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by Scott Bay

September 23, 2019

No matter your age, you can keep experimenting and find something that improves your swimming

Listening to Bruce Springsteen singing Glory Days made me think about all of the things that have changed since what could be considered my Glory Days. (They were never that glorious, by the way.)

What I can tell you is that there have been a lot of changes in how we approach swimming, aging, and approaches to technique. If you consider the arc of your own swimming experience, regardless of age, you don’t swim like you did as a 6-year-old or a 17-year-old or a (insert age here).

So, what is the theme of that experience? You gotta change as you grow.

Back in the Day

Whether you’re 18 and your back-in-the-day was just a few years ago, or you’re 70 and you remember swimming with no goggles, what has happened to your swimming since then is a function of your life and changes in you physically. That doesn’t mean you can’t make changes in the pool and make things happen, rather than let them happen.

Let’s take a look at how you can learn from your past swimming and what you can do to move toward your continued swimming life.

  • Breathing: Over the past few decades, most swimmers have been taught to bilateral breath, which makes you less prone to developing a muscular imbalance. Breathing to one side made you a bad person on some swim teams.
  • Body Position: Many swimmers were taught to keep the waterline at about their eyebrows. After all, that was how it was always done, and you wouldn’t run into your lanemates if you looked where you were going.
  • Stroke and Recovery: If breathing only to one side was bad, then having a straight-arm recovery in freestyle was surely cause for people to believe your character was suspect. There was also a school of thought about the “S” pull for freestyle.

What Now? The Great Experiment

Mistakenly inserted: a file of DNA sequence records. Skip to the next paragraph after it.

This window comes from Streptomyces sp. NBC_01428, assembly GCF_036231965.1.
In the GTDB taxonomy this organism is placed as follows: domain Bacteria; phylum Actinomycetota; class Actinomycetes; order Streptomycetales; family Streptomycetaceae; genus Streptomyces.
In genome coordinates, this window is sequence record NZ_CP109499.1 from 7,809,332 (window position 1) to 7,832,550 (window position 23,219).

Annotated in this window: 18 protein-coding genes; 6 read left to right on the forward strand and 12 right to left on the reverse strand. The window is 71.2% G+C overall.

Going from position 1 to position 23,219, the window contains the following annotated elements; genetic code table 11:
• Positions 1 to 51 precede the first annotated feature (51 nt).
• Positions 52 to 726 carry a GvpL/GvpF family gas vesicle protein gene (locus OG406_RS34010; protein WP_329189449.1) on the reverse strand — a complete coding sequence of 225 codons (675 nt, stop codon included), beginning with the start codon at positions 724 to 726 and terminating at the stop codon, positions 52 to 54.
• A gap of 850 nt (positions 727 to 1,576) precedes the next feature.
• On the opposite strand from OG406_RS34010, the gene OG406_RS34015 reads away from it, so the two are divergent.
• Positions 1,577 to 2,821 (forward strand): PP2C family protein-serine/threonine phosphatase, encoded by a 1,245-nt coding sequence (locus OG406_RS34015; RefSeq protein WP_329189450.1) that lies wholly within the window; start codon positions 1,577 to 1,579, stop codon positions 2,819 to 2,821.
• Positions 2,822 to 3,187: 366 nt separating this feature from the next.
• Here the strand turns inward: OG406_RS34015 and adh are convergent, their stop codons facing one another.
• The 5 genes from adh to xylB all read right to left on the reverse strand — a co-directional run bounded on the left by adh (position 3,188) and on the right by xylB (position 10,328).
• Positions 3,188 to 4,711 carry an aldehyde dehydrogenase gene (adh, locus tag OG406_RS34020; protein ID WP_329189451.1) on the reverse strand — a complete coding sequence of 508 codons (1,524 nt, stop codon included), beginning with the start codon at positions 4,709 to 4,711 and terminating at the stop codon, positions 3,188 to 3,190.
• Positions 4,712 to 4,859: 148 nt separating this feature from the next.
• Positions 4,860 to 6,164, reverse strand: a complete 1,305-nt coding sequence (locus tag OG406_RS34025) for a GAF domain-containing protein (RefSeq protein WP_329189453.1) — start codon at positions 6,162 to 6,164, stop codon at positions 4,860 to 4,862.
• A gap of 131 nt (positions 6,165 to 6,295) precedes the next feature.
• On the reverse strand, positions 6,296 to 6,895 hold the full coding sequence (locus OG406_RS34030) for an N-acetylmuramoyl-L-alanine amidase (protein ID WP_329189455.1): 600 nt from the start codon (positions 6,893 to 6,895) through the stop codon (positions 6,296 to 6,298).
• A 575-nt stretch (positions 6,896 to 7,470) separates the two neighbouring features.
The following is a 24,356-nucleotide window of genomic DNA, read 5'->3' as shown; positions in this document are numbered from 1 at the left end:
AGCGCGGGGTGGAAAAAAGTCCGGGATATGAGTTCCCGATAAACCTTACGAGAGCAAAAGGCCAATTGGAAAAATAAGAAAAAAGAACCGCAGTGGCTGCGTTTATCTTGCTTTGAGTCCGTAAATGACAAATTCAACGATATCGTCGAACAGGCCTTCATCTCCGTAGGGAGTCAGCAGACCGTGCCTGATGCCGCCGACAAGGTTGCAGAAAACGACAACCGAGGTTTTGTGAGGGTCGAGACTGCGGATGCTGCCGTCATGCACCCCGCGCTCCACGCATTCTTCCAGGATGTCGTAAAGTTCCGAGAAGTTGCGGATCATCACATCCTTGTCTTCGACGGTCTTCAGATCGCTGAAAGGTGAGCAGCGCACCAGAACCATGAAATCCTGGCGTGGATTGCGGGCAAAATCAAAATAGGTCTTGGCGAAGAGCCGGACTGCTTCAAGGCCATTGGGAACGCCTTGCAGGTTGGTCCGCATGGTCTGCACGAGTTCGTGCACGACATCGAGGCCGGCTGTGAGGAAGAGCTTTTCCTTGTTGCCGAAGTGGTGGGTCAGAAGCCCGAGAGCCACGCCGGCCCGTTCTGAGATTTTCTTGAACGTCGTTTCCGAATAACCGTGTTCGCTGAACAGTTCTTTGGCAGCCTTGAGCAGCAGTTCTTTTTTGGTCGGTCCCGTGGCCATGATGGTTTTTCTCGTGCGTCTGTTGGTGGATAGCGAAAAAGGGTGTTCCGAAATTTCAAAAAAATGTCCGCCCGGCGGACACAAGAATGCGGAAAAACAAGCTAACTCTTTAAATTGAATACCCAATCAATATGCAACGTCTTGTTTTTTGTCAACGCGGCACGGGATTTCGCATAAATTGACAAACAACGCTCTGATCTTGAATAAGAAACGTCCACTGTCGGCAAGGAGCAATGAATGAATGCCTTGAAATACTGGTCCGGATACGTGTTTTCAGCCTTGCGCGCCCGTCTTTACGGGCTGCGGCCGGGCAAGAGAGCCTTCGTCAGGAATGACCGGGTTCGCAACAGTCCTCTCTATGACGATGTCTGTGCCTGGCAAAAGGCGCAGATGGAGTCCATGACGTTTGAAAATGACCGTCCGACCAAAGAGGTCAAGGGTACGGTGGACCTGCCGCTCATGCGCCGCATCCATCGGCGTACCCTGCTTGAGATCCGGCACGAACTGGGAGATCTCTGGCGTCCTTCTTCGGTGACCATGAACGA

These things represented our best swimming thinking at the time. Although they are only snapshots and not complete stroke breakdowns, the point is that just like you, things change over time. Some people still teach them and there’s nothing wrong with that. There’s room in the pool for everyone’s thinking.

The next step in advancing that thinking here is that you have to experiment with what works for you. With just these few ideas, here is a good road map for trying new things.

  • Breathing: Breathing to one side is acceptable if it works for you. If you’ve spent your entire swimming life breathing to one side, you probably have a muscular imbalance—your neck muscles on your breathing side are shorter than the ones on the nonbreathing side—and changing it now might require more effort and discomfort than it’s worth. Massage and using fins or a pull buoy can help you learn to breathe on your weak side if you want to. And you can experiment with different breathing patterns, ones that are compatible with your fitness and comfort—play around with your patterns for freestyle and butterfly to find what suits you.
  • Body position: Lots of swimmers try to emulate someone such as the great Australian swimmer Ian Thorpe, who had a very high head position. Problem is that the Thorpedo had a very long neck, so this might not work for you. Once again, experiment with where your hands, head, shoulders, hips, and heels are. Experimenting with this will not only make you faster but also more comfortable in the water. That’s true for all strokes.
  • Stroke and Recovery: There are many different styles of strokes and recoveries that it seems like anything goes. Check the rulebook first, but after that, play around with different movements. It’s OK to do things all the way wrong while you’re experimenting, so you know what that feels like. Seek advice from a coach or two while you’re trying new things, and you’ll likely get varied feedback. And as far as straight-arm recovery, open water swimmers have learned that it’s necessary to keep their hands from getting mired in chop and waves. Progress!

Trial and Error

If you’ve been a lifelong swimmer, you were going to get stronger and fitter just by getting older. As you reached maturity, you continued to build strength and get a better sense of both gross and fine motor skills. But there comes a point when all swimmers tap out their physical development.

Each stage of the journey requires you to adapt to what your body can do. It’s part of the learning process. Focus on how to swim the best with what you have in that time. And for that you have to be willing to try out something new. It can be frustrating because it really is trial and error.

But the good news is that we’re not canceling the sport anytime soon, and we are one of the few sports that has a 100-104 age group.


  • Technique and Training


  • Training